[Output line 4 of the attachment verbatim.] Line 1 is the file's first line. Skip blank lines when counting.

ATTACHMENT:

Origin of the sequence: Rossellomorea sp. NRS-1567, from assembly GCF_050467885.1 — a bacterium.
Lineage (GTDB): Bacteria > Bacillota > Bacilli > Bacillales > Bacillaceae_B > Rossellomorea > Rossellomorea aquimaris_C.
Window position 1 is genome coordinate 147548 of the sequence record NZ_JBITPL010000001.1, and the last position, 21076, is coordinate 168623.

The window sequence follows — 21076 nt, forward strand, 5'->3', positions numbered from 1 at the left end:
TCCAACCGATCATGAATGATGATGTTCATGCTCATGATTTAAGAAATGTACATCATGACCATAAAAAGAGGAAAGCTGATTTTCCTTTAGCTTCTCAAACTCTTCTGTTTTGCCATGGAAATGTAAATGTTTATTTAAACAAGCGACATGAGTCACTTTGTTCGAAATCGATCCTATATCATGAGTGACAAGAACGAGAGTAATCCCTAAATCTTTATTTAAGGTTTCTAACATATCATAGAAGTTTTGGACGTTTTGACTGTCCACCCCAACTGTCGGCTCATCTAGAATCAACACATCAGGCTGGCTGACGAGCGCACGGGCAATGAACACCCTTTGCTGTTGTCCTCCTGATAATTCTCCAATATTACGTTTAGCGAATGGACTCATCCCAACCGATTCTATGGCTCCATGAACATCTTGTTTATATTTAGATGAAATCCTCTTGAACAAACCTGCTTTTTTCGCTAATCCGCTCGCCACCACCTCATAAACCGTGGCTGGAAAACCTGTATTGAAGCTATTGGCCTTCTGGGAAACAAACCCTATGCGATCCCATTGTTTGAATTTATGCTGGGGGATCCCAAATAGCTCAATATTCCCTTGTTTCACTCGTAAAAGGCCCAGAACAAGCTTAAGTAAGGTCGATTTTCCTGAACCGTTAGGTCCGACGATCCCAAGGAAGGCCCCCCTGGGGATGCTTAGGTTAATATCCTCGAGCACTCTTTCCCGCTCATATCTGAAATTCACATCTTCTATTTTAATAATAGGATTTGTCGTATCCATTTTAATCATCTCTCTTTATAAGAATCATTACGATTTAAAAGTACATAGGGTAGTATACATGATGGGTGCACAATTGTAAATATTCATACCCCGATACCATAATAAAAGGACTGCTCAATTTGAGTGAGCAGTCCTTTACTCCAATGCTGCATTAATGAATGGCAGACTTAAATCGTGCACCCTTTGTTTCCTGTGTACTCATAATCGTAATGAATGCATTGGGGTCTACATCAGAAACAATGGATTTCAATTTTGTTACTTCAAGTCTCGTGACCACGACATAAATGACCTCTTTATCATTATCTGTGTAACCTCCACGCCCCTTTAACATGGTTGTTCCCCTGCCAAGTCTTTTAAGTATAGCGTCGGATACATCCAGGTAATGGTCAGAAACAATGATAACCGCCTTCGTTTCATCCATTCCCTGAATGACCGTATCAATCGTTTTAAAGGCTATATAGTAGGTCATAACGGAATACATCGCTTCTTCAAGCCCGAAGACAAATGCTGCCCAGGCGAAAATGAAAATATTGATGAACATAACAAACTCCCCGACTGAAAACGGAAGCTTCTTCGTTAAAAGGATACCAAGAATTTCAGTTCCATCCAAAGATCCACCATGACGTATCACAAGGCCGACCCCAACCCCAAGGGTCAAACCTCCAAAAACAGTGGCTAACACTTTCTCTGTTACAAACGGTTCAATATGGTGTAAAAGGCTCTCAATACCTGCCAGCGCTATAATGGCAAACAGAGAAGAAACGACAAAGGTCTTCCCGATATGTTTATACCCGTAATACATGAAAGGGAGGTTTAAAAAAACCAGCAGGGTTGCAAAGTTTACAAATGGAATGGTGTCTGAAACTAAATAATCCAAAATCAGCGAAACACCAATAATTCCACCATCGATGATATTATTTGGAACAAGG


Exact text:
The window sequence follows — 21076 nt, forward strand, 5'->3', positions numbered from 1 at the left end: